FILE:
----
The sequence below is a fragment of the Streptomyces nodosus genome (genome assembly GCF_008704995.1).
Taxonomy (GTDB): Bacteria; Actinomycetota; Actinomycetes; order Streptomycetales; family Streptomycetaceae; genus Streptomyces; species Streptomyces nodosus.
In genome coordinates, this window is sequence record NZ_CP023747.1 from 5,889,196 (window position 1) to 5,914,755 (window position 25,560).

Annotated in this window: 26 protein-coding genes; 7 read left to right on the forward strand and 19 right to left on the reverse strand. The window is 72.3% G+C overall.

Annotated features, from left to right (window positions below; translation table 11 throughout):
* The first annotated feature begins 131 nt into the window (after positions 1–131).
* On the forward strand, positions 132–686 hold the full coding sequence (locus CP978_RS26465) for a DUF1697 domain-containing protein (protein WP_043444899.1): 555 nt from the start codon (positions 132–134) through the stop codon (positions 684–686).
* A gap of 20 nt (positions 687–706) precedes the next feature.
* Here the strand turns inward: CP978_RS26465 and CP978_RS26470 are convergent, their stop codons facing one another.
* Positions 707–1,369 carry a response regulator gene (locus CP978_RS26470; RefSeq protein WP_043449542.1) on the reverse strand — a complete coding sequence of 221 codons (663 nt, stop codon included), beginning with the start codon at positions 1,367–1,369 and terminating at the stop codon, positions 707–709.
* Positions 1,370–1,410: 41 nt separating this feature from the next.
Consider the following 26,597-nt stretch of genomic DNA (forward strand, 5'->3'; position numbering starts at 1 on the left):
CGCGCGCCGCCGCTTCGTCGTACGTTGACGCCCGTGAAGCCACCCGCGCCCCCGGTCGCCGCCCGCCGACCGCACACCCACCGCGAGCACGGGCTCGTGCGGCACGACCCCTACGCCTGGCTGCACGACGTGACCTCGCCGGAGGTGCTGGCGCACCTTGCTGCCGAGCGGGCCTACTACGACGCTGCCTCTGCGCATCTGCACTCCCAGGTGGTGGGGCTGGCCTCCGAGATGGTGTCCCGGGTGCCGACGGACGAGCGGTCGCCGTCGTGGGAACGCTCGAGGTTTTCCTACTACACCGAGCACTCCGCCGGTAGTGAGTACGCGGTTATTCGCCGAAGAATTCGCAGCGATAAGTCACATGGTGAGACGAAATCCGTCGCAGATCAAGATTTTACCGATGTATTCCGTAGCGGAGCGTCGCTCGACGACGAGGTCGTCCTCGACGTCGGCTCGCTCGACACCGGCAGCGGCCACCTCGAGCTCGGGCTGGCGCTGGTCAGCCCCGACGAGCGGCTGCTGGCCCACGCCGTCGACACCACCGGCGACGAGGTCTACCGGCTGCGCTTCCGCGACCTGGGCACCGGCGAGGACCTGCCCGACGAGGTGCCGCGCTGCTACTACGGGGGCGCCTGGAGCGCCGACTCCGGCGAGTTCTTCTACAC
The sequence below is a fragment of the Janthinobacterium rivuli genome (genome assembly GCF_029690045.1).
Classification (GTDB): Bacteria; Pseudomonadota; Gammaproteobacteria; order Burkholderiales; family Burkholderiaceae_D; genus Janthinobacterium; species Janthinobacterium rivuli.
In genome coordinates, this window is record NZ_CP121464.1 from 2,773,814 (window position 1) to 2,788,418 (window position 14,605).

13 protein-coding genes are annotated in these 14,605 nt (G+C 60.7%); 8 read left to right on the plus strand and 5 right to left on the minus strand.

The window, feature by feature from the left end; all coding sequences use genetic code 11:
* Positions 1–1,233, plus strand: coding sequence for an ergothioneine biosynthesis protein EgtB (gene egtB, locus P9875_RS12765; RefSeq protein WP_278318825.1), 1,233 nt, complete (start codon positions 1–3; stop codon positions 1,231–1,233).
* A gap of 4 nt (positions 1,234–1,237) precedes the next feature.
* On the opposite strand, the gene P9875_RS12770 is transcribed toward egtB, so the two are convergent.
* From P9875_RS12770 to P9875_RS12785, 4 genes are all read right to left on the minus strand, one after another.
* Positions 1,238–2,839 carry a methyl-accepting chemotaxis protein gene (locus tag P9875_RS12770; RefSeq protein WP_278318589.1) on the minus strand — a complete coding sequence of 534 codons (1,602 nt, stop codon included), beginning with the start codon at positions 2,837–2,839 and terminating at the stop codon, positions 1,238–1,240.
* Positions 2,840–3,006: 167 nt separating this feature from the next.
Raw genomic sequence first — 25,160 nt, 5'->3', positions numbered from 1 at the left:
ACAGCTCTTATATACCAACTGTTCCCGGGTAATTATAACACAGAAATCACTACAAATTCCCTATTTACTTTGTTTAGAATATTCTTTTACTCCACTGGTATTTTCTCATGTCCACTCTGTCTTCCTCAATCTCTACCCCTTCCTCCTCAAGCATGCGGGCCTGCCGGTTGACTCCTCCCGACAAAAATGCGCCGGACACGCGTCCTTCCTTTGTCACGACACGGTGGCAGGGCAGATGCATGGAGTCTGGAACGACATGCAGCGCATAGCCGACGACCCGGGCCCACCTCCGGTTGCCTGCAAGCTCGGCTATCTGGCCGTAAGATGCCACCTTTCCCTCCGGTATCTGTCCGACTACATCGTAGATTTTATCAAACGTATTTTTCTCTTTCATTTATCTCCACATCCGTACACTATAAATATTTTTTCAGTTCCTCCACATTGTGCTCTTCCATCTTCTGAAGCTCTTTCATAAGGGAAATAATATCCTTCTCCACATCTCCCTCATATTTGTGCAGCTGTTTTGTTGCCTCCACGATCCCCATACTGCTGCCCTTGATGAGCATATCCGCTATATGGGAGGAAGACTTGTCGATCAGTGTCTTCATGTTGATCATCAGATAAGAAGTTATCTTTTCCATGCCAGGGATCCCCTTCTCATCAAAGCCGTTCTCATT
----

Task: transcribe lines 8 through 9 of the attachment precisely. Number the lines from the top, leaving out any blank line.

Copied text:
* A gap of 20 nt (positions 687–706) precedes the next feature.
* Here the strand turns inward: CP978_RS26465 and CP978_RS26470 are convergent, their stop codons facing one another.